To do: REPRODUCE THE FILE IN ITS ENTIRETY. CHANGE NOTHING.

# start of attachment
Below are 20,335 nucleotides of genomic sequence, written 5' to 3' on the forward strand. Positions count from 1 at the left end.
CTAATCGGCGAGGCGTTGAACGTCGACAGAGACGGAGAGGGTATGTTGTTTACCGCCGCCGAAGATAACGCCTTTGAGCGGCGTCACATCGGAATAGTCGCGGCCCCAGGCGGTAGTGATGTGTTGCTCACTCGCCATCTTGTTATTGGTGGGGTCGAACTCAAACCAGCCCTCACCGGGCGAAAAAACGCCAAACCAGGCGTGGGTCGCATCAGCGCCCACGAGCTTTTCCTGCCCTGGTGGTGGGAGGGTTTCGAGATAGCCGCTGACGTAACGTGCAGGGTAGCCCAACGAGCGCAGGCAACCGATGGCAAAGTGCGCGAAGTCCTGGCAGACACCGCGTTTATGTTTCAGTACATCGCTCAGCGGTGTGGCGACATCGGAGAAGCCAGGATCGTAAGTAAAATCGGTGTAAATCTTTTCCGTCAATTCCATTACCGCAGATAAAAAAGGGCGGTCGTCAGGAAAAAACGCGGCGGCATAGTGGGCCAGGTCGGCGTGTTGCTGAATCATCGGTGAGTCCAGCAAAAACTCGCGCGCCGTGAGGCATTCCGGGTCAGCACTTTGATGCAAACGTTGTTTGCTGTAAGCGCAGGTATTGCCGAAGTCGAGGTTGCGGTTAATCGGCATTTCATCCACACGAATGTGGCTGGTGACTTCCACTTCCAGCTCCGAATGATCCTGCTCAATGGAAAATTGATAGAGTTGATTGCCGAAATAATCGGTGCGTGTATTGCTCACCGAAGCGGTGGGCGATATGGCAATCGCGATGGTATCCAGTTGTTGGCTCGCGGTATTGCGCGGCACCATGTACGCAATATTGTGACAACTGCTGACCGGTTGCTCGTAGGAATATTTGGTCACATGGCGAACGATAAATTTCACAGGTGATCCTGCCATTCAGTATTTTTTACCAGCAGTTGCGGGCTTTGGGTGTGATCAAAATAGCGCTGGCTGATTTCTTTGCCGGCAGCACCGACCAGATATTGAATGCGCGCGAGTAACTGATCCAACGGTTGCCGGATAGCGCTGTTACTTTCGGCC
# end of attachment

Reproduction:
Below are 20,335 nucleotides of genomic sequence, written 5' to 3' on the forward strand. Positions count from 1 at the left end.
CTAATCGGCGAGGCGTTGAACGTCGACAGAGACGGAGAGGGTATGTTGTTTACCGCCGCCGAAGATAACGCCTTTGAGCGGCGTCACATCGGAATAGTCGCGGCCCCAGGCGGTAGTGATGTGTTGCTCACTCGCCATCTTGTTATTGGTGGGGTCGAACTCAAACCAGCCCTCACCGGGCGAAAAAACGCCAAACCAGGCGTGGGTCGCATCAGCGCCCACGAGCTTTTCCTGCCCTGGTGGTGGGAGGGTTTCGAGATAGCCGCTGACGTAACGTGCAGGGTAGCCCAACGAGCGCAGGCAACCGATGGCAAAGTGCGCGAAGTCCTGGCAGACACCGCGTTTATGTTTCAGTACATCGCTCAGCGGTGTGGCGACATCGGAGAAGCCAGGATCGTAAGTAAAATCGGTGTAAATCTTTTCCGTCAATTCCATTACCGCAGATAAAAAAGGGCGGTCGTCAGGAAAAAACGCGGCGGCATAGTGGGCCAGGTCGGCGTGTTGCTGAATCATCGGTGAGTCCAGCAAAAACTCGCGCGCCGTGAGGCATTCCGGGTCAGCACTTTGATGCAAACGTTGTTTGCTGTAAGCGCAGGTATTGCCGAAGTCGAGGTTGCGGTTAATCGGCATTTCATCCACACGAATGTGGCTGGTGACTTCCACTTCCAGCTCCGAATGATCCTGCTCAATGGAAAATTGATAGAGTTGATTGCCGAAATAATCGGTGCGTGTATTGCTCACCGAAGCGGTGGGCGATATGGCAATCGCGATGGTATCCAGTTGTTGGCTCGCGGTATTGCGCGGCACCATGTACGCAATATTGTGACAACTGCTGACCGGTTGCTCGTAGGAATATTTGGTCACATGGCGAACGATAAATTTCACAGGTGATCCTGCCATTCAGTATTTTTTACCAGCAGTTGCGGGCTTTGGGTGTGATCAAAATAGCGCTGGCTGATTTCTTTGCCGGCAGCACCGACCAGATATTGAATGCGCGCGAGTAACTGATCCAACGGTTGCCGGATAGCGCTGTTACTTTCGGCC